There is a way of doing this.
My solution was to use Dante Via.
I use various headsets, including Logitech PRO USB-based streaming headphones, and wireless ones, for teaching at university, and private online courses as well.
To get audio output to ANY headsets, and to get microphone input from them, I drag the respective headset source (mic) to the streaming app receiver in Dante Via, and the streaming app source to the headset receiver (i.e. headphones).
You can also route practically any number of other audio sources to the streaming app receiver and/or the headset receiver.
So you can get TotalMix FX channels into your streaming headphones like that, even if they are USB-interface based or wireless. This includes great gadgets like the professional Logitech streaming headphones, but also Bluetooth models from Plantronics or others. Even Chinese cheapos work well like this.
For redundancy (battery precaution measures for wireless etc.), I always route at least two headsets like that in tandem. If one should fail, I can always pick up the other one. Though that has turned out to be a bit of overkill. So far, I've never needed to do this yet, fingers crossed.
Latency is no problem whatsoever. Streaming latency is relatively high even without Dante Via anyway, and Dante Via synchronizes the listener's experience and input/output with the streaming input/output.
The above setup works perfectly on Mac and Windows. I use a Windows machine as main videoconferencing/streaming machine, and a MacBook Pro as a redundancy backup -- again, never needed that, though I did switch to and fro a few times just to see if the redundancy is there.
My preferred streaming apps are OBS and Webex, though I am also working with Zoom, BigBlueButton and occasionally some Microsoft platforms, especially MS-Teams. Performance (up to 1000 participants) and data privacy is sublime on Webex, so I go with Webex when I can choose myself.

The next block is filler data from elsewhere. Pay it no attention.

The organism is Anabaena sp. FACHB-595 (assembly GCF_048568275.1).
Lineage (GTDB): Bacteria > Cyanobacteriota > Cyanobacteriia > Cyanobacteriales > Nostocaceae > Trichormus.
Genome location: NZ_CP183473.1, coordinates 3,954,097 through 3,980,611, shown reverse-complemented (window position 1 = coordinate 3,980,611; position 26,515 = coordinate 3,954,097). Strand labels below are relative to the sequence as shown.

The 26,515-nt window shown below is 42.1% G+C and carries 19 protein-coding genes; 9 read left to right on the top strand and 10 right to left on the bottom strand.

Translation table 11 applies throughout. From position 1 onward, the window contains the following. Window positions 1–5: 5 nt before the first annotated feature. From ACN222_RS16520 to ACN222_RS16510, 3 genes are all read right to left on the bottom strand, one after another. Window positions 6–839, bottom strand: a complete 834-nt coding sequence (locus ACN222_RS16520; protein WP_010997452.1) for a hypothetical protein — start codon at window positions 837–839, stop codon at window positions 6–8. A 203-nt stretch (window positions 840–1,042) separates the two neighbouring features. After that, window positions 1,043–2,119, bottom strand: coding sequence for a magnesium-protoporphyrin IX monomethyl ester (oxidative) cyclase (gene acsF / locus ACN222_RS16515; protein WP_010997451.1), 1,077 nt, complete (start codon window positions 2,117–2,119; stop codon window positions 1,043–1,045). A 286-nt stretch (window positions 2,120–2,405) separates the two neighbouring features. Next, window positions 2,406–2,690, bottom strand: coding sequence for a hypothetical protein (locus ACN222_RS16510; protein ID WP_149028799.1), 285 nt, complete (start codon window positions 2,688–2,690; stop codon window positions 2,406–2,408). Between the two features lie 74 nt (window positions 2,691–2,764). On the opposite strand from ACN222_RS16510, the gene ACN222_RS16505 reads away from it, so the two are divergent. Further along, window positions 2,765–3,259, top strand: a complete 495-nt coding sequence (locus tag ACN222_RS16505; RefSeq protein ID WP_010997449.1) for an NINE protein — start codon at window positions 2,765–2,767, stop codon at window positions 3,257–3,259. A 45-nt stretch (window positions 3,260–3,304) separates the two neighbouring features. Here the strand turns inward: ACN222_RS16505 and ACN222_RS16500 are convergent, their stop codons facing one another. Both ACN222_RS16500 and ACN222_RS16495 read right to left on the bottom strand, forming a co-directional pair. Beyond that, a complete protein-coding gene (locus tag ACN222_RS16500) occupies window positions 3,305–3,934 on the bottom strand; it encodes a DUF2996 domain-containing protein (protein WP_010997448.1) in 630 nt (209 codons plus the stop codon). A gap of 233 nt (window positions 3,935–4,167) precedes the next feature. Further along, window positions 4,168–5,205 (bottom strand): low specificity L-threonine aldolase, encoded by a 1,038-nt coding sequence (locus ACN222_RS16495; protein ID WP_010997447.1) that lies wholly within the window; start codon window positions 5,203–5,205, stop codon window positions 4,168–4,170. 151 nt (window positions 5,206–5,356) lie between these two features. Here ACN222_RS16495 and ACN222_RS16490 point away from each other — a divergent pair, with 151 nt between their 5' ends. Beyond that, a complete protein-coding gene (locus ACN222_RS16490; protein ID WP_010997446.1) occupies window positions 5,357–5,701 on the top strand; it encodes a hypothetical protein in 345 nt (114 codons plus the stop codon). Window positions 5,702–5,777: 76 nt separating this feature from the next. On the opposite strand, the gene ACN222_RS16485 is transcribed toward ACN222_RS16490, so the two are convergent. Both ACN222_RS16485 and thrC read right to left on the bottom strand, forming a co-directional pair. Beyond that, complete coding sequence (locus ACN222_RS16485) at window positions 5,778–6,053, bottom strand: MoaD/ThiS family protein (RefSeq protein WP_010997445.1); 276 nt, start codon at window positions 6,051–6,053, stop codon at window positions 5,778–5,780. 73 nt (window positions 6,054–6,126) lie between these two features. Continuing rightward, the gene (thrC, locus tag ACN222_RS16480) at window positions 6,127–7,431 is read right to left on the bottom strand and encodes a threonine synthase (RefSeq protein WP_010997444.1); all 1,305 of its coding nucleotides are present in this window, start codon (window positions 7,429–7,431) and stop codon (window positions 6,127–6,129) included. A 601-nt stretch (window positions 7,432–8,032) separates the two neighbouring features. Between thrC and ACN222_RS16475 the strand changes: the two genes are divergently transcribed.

This setup has been going strong and reliably during the entire pandemic.
While this period kept dragging on, I kept adding physical Dante hardware inputs and outputs, so that now I get Dante inputs into the streaming machines from outside sources as well, including a UFX+ running in my recording room, via AES, using a Dante AVIO AES dongle. I also use analog input and output Dante AVIO dongles, and three USB AVIO dongles attached to Windows, Mac and iPad Pro machinery. (I don't really believe in Bluetooth for audio, so I have avoided the AVIO Bluetooth dongle so far.)
Plans for the future include an RME Digiface Dante attached to the streaming machine(s), which would make the setup faster latency-wise (though I am not sure that I need that), but especially it would let me do most Dante routings in Totalmix FX, even some of those that I currently do in Dante Via or Dante Controller. Totalmix FX gives me really total control, and the interface is quicker for things like level control, quick patches, and so on. You can do nearly everything in Dante Via or Controller, but it always takes a bit longer to do during a live gig (level controls, quick re-patching and so on require more clicks in Dante than in Totalmix FX). Of course, the "last mile" to/from the wireless/USB headsets would still have to go through Dante Via, but that is not an issue. I like Dante Via on the last mile (the streaming front) because I know it gets me synchronized with my participants. But for the invisible stuff (the inner workings in the streaming and recording facilities), I prefer to do as much of the mission-critical things as possible with RME devices.
I wish there was an "RME Dante Tool" of the kind of the "RME AVB Tool", because I absolutely have no trust in AVB (too many cooks spoil the broth...), while I am feeling covered and safe with Dante, and Dante is expanding fast into the video-cum-audio market currently. Who knows, maybe RME will fit some of their flagship mic-pre carrying interfaces with Dante connectivity eventually? In the meantime, we can of course use the MADI-to-Dante work-around offered by the Digiface Dante, or by good third-party solutions, like those from Ferrofish.